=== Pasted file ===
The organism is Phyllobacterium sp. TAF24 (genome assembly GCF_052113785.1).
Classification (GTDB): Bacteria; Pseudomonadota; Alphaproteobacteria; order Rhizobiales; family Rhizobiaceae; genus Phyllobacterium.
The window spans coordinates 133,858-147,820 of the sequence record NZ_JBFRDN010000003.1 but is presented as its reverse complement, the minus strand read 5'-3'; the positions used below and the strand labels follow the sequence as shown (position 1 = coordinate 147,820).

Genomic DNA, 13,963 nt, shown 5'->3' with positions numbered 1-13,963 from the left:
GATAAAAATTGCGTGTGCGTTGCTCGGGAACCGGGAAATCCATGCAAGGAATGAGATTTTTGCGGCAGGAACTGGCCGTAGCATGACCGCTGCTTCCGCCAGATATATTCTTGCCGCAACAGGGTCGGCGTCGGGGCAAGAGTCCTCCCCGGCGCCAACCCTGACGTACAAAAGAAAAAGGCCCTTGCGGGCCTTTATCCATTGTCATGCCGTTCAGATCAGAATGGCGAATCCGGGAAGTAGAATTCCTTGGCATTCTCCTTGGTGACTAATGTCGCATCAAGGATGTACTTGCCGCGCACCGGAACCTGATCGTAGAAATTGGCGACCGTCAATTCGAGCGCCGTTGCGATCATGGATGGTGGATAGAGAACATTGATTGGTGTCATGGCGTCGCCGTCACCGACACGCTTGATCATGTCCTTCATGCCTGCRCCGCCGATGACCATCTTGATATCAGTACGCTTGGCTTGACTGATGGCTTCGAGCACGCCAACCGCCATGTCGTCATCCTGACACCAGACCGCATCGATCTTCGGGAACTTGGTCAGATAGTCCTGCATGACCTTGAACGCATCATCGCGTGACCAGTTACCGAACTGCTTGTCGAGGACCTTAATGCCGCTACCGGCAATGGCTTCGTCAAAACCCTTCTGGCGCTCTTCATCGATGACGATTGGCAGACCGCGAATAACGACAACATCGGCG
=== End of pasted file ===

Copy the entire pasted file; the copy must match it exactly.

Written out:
The organism is Phyllobacterium sp. TAF24 (genome assembly GCF_052113785.1).
Classification (GTDB): Bacteria; Pseudomonadota; Alphaproteobacteria; order Rhizobiales; family Rhizobiaceae; genus Phyllobacterium.
The window spans coordinates 133,858-147,820 of the sequence record NZ_JBFRDN010000003.1 but is presented as its reverse complement, the minus strand read 5'-3'; the positions used below and the strand labels follow the sequence as shown (position 1 = coordinate 147,820).

Genomic DNA, 13,963 nt, shown 5'->3' with positions numbered 1-13,963 from the left:
GATAAAAATTGCGTGTGCGTTGCTCGGGAACCGGGAAATCCATGCAAGGAATGAGATTTTTGCGGCAGGAACTGGCCGTAGCATGACCGCTGCTTCCGCCAGATATATTCTTGCCGCAACAGGGTCGGCGTCGGGGCAAGAGTCCTCCCCGGCGCCAACCCTGACGTACAAAAGAAAAAGGCCCTTGCGGGCCTTTATCCATTGTCATGCCGTTCAGATCAGAATGGCGAATCCGGGAAGTAGAATTCCTTGGCATTCTCCTTGGTGACTAATGTCGCATCAAGGATGTACTTGCCGCGCACCGGAACCTGATCGTAGAAATTGGCGACCGTCAATTCGAGCGCCGTTGCGATCATGGATGGTGGATAGAGAACATTGATTGGTGTCATGGCGTCGCCGTCACCGACACGCTTGATCATGTCCTTCATGCCTGCRCCGCCGATGACCATCTTGATATCAGTACGCTTGGCTTGACTGATGGCTTCGAGCACGCCAACCGCCATGTCGTCATCCTGACACCAGACCGCATCGATCTTCGGGAACTTGGTCAGATAGTCCTGCATGACCTTGAACGCATCATCGCGTGACCAGTTACCGAACTGCTTGTCGAGGACCTTAATGCCGCTACCGGCAATGGCTTCGTCAAAACCCTTCTGGCGCTCTTCATCGATGACGATTGGCAGACCGCGAATAACGACAACATCGGCG